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CB1 antagonism exerts specific molecular effects on visceral and subcutaneous fat and reverses liver steatosis in diet-induced obese mice.

Abstract : The beneficial effects of the inactivation of endocannabinoid system (ECS) by administration of antagonists of the cannabinoid receptor (CB) 1 on several pathological features associated with obesity is well demonstrated, but the relative contribution of central versus peripheral mechanisms is unclear. We examined the impact of CB1 antagonism on liver and adipose tissue lipid metabolism in a mouse model of diet-induced obesity. Mice were fed either with a standard diet or a high-sucrose high-fat (HSHF) diet for 19 weeks and then treated with the CB1-specific antagonist SR141716 (10 mg x kg(-1) x day(-1)) for 6 weeks. Treatment with SR141716 reduced fat mass, insulin levels, and liver triglycerides primarily increased by HSHF feeding. Serum adiponectin levels were restored after being reduced in HSHF mice. Gene expression of scavenger receptor class B type I and hepatic lipase was induced by CB1 blockade and associated with an increase in HDL-cholesteryl ether uptake. Concomitantly, the expression of CB1, which was strongly increased in the liver and adipose tissue of HSHF mice, was totally normalized by the treatment. Interestingly, in visceral but not subcutaneous fat, genes involved in transport, synthesis, oxidation, and release of fatty acids were upregulated by HSHF feeding, while this effect was counteracted by CB1 antagonism. A reduction in the CB1-mediated ECS activity in visceral fat is associated with a normalization of adipocyte metabolism, which may be a determining factor in the reversion of liver steatosis induced by treatment with SR141716.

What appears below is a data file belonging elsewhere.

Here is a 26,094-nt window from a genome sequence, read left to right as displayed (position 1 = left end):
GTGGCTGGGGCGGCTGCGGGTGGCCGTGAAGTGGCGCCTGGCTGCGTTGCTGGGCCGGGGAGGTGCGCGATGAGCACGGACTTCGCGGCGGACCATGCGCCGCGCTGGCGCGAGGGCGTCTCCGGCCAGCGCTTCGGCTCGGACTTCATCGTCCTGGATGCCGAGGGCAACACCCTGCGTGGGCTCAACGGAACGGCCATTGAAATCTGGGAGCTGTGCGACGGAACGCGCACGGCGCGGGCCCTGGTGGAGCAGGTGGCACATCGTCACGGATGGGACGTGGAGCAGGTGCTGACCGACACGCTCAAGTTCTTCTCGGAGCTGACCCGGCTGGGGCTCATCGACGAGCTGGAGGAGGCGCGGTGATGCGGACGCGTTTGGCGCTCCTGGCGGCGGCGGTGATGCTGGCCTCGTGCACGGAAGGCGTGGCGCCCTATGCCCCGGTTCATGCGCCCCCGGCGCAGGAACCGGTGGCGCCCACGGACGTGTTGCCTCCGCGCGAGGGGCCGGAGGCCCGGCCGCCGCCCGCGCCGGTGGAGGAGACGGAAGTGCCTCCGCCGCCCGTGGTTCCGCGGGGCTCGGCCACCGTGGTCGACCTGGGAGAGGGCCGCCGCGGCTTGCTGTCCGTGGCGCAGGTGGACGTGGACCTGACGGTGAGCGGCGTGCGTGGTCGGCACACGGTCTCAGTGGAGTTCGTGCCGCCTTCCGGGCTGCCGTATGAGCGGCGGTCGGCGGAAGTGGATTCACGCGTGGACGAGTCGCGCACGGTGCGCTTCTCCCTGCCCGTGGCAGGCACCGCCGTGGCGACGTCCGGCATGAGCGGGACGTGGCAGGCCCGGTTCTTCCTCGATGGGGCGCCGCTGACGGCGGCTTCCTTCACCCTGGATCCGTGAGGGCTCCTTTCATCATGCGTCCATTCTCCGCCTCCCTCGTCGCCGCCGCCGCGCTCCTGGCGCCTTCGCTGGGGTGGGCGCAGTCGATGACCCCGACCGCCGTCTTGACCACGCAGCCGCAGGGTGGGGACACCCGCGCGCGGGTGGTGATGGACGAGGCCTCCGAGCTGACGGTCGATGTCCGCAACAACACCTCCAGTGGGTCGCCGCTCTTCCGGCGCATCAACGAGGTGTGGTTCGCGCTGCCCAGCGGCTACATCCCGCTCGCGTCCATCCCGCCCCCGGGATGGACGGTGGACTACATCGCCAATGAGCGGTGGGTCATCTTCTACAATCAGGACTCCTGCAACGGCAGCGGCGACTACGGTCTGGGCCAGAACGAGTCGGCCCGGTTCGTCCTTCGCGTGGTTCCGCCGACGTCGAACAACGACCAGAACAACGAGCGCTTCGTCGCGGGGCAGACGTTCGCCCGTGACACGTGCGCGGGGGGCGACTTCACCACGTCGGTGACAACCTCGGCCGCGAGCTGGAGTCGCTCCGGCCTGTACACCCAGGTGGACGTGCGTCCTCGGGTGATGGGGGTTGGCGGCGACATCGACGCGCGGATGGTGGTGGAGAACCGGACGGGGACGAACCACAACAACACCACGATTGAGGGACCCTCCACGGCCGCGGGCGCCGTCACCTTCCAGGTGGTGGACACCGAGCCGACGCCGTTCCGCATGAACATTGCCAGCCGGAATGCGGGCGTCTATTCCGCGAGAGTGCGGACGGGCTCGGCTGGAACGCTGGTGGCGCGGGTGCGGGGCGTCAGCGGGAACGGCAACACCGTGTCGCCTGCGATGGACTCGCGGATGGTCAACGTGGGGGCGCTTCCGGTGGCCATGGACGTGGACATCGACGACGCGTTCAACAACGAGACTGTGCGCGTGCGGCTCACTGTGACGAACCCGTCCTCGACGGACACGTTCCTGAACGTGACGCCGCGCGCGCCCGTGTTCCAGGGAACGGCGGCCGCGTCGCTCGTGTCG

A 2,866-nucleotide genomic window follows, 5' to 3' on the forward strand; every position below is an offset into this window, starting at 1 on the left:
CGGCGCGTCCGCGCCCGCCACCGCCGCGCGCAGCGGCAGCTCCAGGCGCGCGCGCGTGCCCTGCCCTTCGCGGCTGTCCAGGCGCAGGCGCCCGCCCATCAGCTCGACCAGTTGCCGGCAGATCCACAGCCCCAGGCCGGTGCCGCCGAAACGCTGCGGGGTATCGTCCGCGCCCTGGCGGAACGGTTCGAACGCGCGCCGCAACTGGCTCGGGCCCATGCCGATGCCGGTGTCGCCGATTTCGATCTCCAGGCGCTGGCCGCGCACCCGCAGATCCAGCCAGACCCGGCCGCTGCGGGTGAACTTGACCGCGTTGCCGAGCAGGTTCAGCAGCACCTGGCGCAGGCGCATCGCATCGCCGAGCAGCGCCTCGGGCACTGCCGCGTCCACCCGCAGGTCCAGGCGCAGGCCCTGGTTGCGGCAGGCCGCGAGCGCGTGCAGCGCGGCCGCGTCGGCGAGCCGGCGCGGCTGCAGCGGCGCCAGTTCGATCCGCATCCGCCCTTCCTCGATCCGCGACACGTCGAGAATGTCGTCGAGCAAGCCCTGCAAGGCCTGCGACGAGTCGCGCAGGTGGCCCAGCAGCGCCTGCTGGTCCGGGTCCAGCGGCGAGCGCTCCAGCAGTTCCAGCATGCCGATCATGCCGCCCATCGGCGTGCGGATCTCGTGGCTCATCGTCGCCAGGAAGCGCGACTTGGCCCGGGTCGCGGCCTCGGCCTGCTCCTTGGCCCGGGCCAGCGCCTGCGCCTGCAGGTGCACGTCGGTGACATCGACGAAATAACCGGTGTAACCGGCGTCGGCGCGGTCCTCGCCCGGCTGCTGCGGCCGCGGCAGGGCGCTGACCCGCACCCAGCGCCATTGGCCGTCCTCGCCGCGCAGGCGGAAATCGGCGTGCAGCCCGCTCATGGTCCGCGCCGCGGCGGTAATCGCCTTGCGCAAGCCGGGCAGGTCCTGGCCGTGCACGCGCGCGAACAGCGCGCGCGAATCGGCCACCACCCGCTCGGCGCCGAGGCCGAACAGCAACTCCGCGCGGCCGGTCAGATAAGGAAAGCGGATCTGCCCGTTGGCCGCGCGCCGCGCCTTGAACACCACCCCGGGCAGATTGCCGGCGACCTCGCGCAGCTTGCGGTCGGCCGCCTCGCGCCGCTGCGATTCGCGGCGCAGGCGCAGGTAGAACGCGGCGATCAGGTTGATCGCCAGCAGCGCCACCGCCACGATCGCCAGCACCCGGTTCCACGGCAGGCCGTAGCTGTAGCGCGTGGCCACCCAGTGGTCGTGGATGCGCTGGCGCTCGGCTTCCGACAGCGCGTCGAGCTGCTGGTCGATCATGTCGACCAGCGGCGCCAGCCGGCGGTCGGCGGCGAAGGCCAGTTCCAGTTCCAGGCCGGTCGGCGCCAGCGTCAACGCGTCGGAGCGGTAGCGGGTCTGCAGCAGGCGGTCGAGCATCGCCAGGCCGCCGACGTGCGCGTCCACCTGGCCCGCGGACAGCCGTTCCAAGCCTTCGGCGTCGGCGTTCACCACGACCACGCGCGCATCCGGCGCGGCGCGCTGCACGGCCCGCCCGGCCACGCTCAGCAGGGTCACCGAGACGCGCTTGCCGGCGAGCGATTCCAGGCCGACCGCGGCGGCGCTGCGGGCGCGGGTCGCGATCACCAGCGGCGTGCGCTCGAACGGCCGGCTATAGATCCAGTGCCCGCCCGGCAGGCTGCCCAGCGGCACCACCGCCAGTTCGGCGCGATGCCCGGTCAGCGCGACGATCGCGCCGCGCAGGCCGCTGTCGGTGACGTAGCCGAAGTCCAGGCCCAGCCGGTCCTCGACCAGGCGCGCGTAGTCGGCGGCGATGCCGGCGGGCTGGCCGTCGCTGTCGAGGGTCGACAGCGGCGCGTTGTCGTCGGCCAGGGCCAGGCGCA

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Tony Jourdan, Louiza Djaouti, Laurent Demizieux, Joseph Gresti, Bruno Vergès, et al.. CB1 antagonism exerts specific molecular effects on visceral and subcutaneous fat and reverses liver steatosis in diet-induced obese mice.. Diabetes, American Diabetes Association, 2010, 59 (4), pp.926-34. ⟨10.2337/db09-1482⟩. ⟨inserm-01344504⟩

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